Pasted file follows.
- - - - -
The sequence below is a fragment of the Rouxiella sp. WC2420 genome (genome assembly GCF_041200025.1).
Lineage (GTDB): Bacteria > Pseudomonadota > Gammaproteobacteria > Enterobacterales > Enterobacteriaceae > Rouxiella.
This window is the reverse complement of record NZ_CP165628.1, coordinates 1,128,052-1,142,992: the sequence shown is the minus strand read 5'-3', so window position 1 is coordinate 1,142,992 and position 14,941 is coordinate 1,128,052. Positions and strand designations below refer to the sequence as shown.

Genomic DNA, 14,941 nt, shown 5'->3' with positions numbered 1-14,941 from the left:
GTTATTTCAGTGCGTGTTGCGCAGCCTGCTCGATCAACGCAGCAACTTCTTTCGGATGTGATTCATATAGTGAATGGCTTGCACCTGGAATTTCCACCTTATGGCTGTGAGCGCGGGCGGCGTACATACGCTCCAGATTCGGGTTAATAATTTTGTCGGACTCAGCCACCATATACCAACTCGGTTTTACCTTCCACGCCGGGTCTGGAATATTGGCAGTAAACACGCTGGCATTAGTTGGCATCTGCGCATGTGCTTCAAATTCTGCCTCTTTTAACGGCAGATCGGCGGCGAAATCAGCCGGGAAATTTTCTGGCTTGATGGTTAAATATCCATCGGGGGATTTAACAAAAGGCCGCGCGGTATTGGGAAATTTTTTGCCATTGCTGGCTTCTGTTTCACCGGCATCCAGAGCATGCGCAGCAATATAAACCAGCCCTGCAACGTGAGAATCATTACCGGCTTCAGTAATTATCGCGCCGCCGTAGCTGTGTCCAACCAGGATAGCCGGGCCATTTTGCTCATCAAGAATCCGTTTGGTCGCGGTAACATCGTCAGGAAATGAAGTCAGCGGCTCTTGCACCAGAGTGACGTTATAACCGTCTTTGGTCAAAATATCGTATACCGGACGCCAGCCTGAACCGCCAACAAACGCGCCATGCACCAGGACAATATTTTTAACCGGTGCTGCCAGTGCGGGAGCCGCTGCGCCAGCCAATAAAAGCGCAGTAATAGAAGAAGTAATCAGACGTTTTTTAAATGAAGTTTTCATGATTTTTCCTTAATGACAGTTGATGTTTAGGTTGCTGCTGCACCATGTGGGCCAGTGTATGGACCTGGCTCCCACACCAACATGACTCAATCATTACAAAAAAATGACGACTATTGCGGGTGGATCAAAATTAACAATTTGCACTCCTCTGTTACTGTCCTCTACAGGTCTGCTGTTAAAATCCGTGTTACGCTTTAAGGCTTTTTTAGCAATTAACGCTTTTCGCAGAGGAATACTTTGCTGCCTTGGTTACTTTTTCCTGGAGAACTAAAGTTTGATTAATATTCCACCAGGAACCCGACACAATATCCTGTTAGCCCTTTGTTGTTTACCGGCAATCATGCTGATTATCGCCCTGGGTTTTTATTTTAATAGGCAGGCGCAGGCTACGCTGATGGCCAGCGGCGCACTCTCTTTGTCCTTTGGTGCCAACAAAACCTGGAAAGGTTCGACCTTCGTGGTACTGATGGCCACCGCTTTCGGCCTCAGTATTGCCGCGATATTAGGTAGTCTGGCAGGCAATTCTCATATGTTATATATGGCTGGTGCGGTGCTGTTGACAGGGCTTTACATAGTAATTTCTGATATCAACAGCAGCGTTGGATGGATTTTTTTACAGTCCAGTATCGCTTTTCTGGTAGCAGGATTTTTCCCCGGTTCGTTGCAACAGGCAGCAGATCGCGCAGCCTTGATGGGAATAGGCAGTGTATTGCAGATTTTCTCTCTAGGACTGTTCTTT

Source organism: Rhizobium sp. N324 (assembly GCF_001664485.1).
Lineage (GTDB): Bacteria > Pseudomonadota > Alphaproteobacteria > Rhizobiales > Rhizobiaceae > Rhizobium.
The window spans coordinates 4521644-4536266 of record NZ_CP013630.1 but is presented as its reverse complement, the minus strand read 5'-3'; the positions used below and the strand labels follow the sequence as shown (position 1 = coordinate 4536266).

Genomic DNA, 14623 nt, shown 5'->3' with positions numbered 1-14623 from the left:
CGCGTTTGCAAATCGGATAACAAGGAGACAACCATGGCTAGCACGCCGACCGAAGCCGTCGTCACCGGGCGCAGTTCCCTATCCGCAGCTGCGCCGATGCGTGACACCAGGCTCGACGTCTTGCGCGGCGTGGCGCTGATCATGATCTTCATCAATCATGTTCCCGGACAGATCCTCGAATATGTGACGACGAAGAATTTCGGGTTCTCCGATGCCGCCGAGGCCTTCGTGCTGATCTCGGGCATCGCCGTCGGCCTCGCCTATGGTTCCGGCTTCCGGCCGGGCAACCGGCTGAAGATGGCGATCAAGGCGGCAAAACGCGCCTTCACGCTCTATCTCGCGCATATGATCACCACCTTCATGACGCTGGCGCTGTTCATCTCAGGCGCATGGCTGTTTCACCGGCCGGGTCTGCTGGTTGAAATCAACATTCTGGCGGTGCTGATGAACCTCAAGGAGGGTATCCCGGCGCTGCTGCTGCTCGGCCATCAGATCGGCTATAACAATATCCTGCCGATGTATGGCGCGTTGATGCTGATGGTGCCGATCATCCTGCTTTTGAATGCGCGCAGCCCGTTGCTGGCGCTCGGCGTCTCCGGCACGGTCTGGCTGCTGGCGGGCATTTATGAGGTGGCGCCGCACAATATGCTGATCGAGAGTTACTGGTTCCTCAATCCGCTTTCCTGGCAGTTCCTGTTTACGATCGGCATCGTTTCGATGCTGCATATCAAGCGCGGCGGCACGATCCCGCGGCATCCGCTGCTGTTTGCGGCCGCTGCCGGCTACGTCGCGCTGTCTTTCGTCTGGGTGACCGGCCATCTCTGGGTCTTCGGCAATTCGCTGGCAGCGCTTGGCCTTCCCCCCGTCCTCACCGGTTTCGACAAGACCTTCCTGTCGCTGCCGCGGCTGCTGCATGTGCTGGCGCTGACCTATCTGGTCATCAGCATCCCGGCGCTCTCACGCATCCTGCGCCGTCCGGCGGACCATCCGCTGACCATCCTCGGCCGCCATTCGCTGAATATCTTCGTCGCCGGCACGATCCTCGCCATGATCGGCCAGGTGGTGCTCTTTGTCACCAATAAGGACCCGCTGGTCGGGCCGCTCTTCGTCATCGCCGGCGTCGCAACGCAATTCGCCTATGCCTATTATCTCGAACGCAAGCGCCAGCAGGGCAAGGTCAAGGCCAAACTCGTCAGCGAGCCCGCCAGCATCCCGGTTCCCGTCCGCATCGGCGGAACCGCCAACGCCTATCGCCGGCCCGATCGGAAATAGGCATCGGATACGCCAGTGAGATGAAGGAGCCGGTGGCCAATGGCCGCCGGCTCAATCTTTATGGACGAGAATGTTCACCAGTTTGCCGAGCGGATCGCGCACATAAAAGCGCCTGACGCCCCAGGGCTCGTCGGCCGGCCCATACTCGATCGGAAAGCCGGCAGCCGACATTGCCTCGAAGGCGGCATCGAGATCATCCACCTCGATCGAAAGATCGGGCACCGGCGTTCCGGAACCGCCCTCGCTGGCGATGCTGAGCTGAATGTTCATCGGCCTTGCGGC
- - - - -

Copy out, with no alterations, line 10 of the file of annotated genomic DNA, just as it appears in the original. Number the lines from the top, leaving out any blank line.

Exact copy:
CGCGTTTGCAAATCGGATAACAAGGAGACAACCATGGCTAGCACGCCGACCGAAGCCGTCGTCACCGGGCGCAGTTCCCTATCCGCAGCTGCGCCGATGCGTGACACCAGGCTCGACGTCTTGCGCGGCGTGGCGCTGATCATGATCTTCATCAATCATGTTCCCGGACAGATCCTCGAATATGTGACGACGAAGAATTTCGGGTTCTCCGATGCCGCCGAGGCCTTCGTGCTGATCTCGGGCATCGCCGTCGGCCTCGCCTATGGTTCCGGCTTCCGGCCGGGCAACCGGCTGAAGATGGCGATCAAGGCGGCAAAACGCGCCTTCACGCTCTATCTCGCGCATATGATCACCACCTTCATGACGCTGGCGCTGTTCATCTCAGGCGCATGGCTGTTTCACCGGCCGGGTCTGCTGGTTGAAATCAACATTCTGGCGGTGCTGATGAACCTCAAGGAGGGTATCCCGGCGCTGCTGCTGCTCGGCCATCAGATCGGCTATAACAATATCCTGCCGATGTATGGCGCGTTGATGCTGATGGTGCCGATCATCCTGCTTTTGAATGCGCGCAGCCCGTTGCTGGCGCTCGGCGTCTCCGGCACGGTCTGGCTGCTGGCGGGCATTTATGAGGTGGCGCCGCACAATATGCTGATCGAGAGTTACTGGTTCCTCAATCCGCTTTCCTGGCAGTTCCTGTTTACGATCGGCATCGTTTCGATGCTGCATATCAAGCGCGGCGGCACGATCCCGCGGCATCCGCTGCTGTTTGCGGCCGCTGCCGGCTACGTCGCGCTGTCTTTCGTCTGGGTGACCGGCCATCTCTGGGTCTTCGGCAATTCGCTGGCAGCGCTTGGCCTTCCCCCCGTCCTCACCGGTTTCGACAAGACCTTCCTGTCGCTGCCGCGGCTGCTGCATGTGCTGGCGCTGACCTATCTGGTCATCAGCATCCCGGCGCTCTCACGCATCCTGCGCCGTCCGGCGGACCATCCGCTGACCATCCTCGGCCGCCATTCGCTGAATATCTTCGTCGCCGGCACGATCCTCGCCATGATCGGCCAGGTGGTGCTCTTTGTCACCAATAAGGACCCGCTGGTCGGGCCGCTCTTCGTCATCGCCGGCGTCGCAACGCAATTCGCCTATGCCTATTATCTCGAACGCAAGCGCCAGCAGGGCAAGGTCAAGGCCAAACTCGTCAGCGAGCCCGCCAGCATCCCGGTTCCCGTCCGCATCGGCGGAACCGCCAACGCCTATCGCCGGCCCGATCGGAAATAGGCATCGGATACGCCAGTGAGATGAAGGAGCCGGTGGCCAATGGCCGCCGGCTCAATCTTTATGGACGAGAATGTTCACCAGTTTGCCGAGCGGATCGCGCACATAAAAGCGCCTGACGCCCCAGGGCTCGTCGGCCGGCCCATACTCGATCGGAAAGCCGGCAGCCGACATTGCCTCGAAGGCGGCATCGAGATCATCCACCTCGATCGAAAGATCGGGCACCGGCGTTCCGGAACCGCCCTCGCTGGCGATGCTGAGCTGAATGTTCATCGGCCTTGCGGC